"What happened to the Republican Party?"
That's the question former President Barack Obama asked in a speech at the University of Illinois on Friday, taking direct aim at not only the presidency of Donald Trump but also at the broader Republican Party's capitulation to him.
It's easy to dismiss Obama's speech on Friday as nothing more than a disgruntled politician settling scores in an effort to motivate his side to turn out in the coming midterm elections. "Barack Obama had 8 years to complete his hope & change in America, and the only change agent has been President Trump," said White House director of strategic communications Mercedes Schlapp within moments of Obama concluding his speech.
And sure, that is, in part, what Obama is doing here. He is setting the stakes and reminding Democratic voters of where the US is as a country and where it needs to go. He's a politician. And so politics plays a role in his speech.
But the question Obama asks about where the Republican Party of George W. Bush, Mitt Romney, John McCain and Ronald Reagan has gone is one I have heard lots of Republicans wonder about/lament since it became clear that Trump was going to be the GOP presidential nominee in 2016.
That Republican Party was built on a few first principles: lower taxes, aggressive foreign policy -- particularly in regard to Russia -- and shrinking the debt we were leaving for future generations. It was also built on the idea of gentility, that there was a way people in public life can and should act.
On most of those issues, Trump is the polar opposite of where the party was just a few short years ago. Yes, he is a believer in lowering taxes -- and passed a major tax-cut bill last year. But his ongoing skepticism about the threat posed by Russia is antithetical to the modern Republican Party. (Hell, Reagan ran an ad in which he portrayed Russia as an ominous bear wandering the woods!)
Trump ran a campaign in which he rarely -- if ever -- mentioned the country's looming debt problems. (He did, however, promise to eliminate the national debt in eight years.) And he pushed the tax cut bill through, which is projected to add more than $2.3 trillion to the deficit over the next decade.
Reagan said famously that the 11th Commandment was to not speak ill of other Republicans. Trump's 2016 campaign was rooted in his willingness to -- and effectiveness at -- bullying the more traditional candidates in the race. There was "Low Energy" Jeb Bush. And "Lyin' " Ted Cruz. And on and on.
Trump -- from his policies to his tone -- ran expressly against Republican orthodoxy in 2016. He offered himself up as the antidote to oleaginous politicians who said one thing on the campaign trail and then did something else once they got to Washington. Trump's argument during the primary campaign was that the GOP was rotting from the top down and only by chopping off its head could you hope to save the rest of the body politic.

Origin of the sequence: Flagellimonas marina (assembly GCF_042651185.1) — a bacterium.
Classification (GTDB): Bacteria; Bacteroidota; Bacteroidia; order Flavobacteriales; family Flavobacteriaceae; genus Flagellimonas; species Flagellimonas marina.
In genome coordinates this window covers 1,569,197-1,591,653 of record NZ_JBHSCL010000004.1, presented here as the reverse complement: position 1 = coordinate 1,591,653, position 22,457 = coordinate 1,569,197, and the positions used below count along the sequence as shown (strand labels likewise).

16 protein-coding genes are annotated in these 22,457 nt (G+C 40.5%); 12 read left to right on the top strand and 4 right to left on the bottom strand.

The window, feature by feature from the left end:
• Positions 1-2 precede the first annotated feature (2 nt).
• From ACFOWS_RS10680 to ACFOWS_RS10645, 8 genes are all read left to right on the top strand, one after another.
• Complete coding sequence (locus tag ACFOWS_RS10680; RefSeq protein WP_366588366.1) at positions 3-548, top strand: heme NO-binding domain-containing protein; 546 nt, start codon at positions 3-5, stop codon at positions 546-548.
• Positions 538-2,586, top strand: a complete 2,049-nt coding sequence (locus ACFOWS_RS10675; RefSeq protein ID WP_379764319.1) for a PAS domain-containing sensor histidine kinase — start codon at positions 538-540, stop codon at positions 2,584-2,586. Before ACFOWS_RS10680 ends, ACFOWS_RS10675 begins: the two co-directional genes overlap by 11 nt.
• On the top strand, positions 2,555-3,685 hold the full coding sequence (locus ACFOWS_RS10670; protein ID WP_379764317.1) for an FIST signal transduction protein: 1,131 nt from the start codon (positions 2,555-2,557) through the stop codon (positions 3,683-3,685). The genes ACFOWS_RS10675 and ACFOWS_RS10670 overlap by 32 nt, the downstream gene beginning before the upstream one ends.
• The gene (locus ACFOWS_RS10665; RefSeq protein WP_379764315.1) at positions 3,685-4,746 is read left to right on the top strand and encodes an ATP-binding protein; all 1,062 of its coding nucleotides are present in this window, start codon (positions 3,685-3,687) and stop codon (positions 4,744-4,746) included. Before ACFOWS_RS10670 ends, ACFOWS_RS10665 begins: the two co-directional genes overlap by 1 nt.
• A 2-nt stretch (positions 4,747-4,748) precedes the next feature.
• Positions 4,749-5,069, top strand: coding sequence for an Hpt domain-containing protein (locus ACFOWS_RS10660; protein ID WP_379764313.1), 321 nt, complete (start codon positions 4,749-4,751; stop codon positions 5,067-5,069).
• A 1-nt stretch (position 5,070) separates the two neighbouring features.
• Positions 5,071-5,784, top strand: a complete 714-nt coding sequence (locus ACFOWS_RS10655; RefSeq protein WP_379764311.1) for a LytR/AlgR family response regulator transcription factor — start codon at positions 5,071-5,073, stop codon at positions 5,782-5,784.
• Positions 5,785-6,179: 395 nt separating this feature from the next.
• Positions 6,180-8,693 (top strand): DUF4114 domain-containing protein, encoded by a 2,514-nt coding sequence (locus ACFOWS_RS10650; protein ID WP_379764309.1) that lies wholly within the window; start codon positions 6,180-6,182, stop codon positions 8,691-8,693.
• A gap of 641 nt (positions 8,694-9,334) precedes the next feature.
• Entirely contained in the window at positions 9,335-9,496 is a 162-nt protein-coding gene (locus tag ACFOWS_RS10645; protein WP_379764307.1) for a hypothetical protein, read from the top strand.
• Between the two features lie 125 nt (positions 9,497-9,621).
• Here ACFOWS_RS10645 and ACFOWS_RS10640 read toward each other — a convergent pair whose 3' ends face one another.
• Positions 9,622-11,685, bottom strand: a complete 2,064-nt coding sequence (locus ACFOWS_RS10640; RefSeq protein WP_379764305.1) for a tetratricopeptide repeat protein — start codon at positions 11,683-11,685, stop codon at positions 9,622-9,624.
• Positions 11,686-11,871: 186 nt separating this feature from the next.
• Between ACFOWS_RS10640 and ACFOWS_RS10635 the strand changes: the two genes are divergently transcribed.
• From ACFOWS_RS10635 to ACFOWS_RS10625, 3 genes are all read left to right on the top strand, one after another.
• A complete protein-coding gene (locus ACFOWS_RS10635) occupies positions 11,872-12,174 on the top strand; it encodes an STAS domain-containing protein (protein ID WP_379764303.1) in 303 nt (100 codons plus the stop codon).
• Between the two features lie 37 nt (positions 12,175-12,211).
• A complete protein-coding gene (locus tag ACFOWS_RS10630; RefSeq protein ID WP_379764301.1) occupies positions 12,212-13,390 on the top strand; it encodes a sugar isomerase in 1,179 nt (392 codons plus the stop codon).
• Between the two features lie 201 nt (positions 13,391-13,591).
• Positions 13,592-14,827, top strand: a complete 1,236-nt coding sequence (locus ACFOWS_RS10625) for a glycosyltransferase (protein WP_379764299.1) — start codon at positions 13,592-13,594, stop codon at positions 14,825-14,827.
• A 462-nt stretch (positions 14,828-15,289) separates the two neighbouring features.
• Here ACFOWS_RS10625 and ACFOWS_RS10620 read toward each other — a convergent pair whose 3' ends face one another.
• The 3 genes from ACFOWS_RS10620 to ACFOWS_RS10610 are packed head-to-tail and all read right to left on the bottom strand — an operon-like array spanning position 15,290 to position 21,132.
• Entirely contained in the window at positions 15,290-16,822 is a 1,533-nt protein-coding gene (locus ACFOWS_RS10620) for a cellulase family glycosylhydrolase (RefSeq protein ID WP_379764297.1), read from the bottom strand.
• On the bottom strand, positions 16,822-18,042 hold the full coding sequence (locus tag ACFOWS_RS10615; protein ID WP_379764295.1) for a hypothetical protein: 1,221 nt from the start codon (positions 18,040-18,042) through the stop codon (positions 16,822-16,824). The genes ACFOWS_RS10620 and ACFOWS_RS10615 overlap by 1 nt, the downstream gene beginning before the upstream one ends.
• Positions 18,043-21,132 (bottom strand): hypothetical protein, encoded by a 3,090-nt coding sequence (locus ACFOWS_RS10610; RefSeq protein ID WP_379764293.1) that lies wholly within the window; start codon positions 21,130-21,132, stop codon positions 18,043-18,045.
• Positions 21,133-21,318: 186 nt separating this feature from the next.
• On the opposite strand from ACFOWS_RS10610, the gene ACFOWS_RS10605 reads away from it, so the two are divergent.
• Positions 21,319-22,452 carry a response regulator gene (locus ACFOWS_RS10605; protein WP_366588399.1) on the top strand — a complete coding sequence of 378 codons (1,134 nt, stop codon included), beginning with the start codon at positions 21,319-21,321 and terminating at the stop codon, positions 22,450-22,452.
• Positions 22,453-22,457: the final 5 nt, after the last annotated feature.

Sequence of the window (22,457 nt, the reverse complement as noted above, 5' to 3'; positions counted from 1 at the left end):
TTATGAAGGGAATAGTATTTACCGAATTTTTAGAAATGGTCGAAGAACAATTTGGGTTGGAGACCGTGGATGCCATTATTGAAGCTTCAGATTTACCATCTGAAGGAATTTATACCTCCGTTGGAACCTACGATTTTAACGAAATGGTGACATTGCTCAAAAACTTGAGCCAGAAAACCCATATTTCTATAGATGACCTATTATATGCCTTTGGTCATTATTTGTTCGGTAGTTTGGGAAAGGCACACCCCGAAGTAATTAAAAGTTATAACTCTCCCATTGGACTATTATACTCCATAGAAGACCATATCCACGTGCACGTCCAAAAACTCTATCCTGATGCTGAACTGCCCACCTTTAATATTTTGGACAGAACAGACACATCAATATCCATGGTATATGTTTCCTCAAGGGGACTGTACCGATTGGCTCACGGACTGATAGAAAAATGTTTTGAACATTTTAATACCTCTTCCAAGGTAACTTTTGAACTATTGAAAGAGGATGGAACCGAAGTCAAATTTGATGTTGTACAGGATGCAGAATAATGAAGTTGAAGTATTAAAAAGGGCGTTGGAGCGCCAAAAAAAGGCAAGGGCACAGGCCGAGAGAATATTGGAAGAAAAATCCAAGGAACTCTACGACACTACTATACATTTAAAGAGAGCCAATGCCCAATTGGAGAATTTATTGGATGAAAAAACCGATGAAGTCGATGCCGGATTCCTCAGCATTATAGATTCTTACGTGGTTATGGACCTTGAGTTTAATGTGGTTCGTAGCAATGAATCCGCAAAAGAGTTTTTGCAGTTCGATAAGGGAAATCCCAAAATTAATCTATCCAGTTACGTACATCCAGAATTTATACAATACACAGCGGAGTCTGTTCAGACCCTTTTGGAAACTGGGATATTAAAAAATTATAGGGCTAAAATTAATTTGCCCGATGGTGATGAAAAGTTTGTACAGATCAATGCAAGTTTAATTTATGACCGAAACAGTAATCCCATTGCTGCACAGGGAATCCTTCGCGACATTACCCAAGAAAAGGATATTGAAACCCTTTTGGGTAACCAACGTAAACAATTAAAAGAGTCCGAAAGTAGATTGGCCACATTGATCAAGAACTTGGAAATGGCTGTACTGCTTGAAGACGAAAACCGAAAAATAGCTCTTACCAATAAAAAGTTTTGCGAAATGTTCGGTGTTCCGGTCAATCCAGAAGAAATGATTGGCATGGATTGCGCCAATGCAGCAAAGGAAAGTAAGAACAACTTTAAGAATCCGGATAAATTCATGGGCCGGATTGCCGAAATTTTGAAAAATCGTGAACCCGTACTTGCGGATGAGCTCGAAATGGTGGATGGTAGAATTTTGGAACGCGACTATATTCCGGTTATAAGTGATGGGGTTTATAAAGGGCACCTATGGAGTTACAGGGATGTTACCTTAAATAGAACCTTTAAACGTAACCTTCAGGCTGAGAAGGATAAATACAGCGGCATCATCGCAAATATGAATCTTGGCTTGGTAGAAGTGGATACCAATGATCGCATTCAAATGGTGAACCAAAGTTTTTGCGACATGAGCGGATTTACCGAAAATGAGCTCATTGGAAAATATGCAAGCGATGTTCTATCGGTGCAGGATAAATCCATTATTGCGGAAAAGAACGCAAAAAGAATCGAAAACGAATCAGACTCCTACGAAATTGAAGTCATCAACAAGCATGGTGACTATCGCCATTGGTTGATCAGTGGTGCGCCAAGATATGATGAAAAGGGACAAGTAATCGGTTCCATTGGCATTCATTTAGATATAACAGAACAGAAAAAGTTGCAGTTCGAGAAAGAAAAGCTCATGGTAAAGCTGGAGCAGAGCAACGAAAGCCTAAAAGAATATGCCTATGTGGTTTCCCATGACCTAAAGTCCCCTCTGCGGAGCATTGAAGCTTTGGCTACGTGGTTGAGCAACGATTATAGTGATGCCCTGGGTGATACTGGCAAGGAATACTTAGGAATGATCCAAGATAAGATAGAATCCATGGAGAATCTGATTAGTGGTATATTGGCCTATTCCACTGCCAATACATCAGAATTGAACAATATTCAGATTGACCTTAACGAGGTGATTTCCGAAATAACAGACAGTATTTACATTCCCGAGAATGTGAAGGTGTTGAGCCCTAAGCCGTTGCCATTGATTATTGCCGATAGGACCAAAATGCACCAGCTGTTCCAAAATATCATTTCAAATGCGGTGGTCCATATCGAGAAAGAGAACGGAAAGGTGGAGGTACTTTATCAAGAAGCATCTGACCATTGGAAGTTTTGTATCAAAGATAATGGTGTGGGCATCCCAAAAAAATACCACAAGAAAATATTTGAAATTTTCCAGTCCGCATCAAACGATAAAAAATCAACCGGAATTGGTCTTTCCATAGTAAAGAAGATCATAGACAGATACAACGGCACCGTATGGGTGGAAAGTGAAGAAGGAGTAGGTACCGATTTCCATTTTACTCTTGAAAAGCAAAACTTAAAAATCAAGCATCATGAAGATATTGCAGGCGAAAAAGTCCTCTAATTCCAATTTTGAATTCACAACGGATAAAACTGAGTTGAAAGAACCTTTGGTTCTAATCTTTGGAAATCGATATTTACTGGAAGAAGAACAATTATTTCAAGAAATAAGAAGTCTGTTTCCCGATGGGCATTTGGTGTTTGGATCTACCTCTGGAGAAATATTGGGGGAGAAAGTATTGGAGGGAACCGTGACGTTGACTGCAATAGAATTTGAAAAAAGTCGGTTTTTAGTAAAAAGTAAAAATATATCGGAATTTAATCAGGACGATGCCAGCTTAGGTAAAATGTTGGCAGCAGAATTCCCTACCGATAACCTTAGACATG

Given that, no one should be surprised at the way Trump has acted as President. We knew exactly what we were getting when Trump won -- and he has been that person from the moment he took the office. (In truth, he couldn't possibly be anyone else.)
What surprised lots of people -- and this is what Obama is getting at in his speech -- is how the broader Republican Party reacted to Trump. The resistance to Trump -- from not just Sens. McCain and Jeff Flake, but also Romney and Sen. Ted Cruz -- that was active and vibrant during the campaign suddenly melted away. It was as if, having seen their ship of state taken over by pirates, Republican put on an eye patch, swigged some grog and happily joined the crew.
The reason was -- and is -- some combination of realpolitik and fear. Republicans looked at the bodies strewn in Trump's wake during the 2016 presidential primary fight and didn't want to watch their own political careers sacrificed on a quixotic charge against Mount Trump. And the likes of Senate Majority Leader Mitch McConnell and House Speaker Paul Ryan saw opportunity in the chaos: Trump, bereft of any real belief system or policy agenda, could be molded to move long-standing priorities of the party -- from judges to a tax cut.
That Faustian bargain wasn't worth it, argued Obama -- noting that what it meant to be a Republican has now been lost. "It shouldn't be Democratic or Republican to say that we don't target groups of people because of what they look like or how they pray," Obama said. "We are supposed to stand up to discrimination and we are sure as heck to stand up clearly and unequivocally to Nazi sympathizers."
Obama's speech highlights just how much -- and how fast -- the Republican Party has changed even since he beat Romney to win a second term in 2012. Trump's hostile takeover of the Republican Party has not only put many long-term stalwarts of conservatism on the outside looking in -- Ryan is retiring, the national security establishment within the party is ignored and taunted -- but also has fundamentally transformed what it means to be a Republican.
Over and over during the 2018 primary season, Republican candidates ran and won on a simple message: I'm just like Donald Trump. In Florida, for example, Ron DeSantis ran ads showing him teaching his kids how to "build that wall" and reading to them from "The Art of the Deal." He won a Trump endorsement -- and the governor's primary.
The Republican Party has, in the main, been replaced by the Trump party. And the beliefs of those two "parties" just aren't the same.
"This is not normal," Obama said on Friday. "These are extraordinary times."
He's got that right.